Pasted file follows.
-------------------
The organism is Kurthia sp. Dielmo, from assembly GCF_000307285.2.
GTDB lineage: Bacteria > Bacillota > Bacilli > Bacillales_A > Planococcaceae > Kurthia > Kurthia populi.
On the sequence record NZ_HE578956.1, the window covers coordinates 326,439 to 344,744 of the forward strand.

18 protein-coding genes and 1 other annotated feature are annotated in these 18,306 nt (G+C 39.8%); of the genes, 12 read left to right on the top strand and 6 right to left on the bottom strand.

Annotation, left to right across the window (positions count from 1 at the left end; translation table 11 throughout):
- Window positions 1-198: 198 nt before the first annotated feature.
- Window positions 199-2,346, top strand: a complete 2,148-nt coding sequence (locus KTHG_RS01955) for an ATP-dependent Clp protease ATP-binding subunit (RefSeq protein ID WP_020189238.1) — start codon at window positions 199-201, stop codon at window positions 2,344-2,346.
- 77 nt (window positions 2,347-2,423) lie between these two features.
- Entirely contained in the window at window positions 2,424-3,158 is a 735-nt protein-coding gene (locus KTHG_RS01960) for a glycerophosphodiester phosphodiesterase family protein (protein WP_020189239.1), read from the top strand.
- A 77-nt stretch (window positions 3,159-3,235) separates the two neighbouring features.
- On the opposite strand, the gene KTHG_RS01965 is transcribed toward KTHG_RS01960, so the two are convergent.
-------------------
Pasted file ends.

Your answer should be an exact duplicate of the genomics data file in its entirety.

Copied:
The organism is Kurthia sp. Dielmo, from assembly GCF_000307285.2.
GTDB lineage: Bacteria > Bacillota > Bacilli > Bacillales_A > Planococcaceae > Kurthia > Kurthia populi.
On the sequence record NZ_HE578956.1, the window covers coordinates 326,439 to 344,744 of the forward strand.

18 protein-coding genes and 1 other annotated feature are annotated in these 18,306 nt (G+C 39.8%); of the genes, 12 read left to right on the top strand and 6 right to left on the bottom strand.

Annotation, left to right across the window (positions count from 1 at the left end; translation table 11 throughout):
- Window positions 1-198: 198 nt before the first annotated feature.
- Window positions 199-2,346, top strand: a complete 2,148-nt coding sequence (locus KTHG_RS01955) for an ATP-dependent Clp protease ATP-binding subunit (RefSeq protein ID WP_020189238.1) — start codon at window positions 199-201, stop codon at window positions 2,344-2,346.
- 77 nt (window positions 2,347-2,423) lie between these two features.
- Entirely contained in the window at window positions 2,424-3,158 is a 735-nt protein-coding gene (locus KTHG_RS01960) for a glycerophosphodiester phosphodiesterase family protein (protein WP_020189239.1), read from the top strand.
- A 77-nt stretch (window positions 3,159-3,235) separates the two neighbouring features.
- On the opposite strand, the gene KTHG_RS01965 is transcribed toward KTHG_RS01960, so the two are convergent.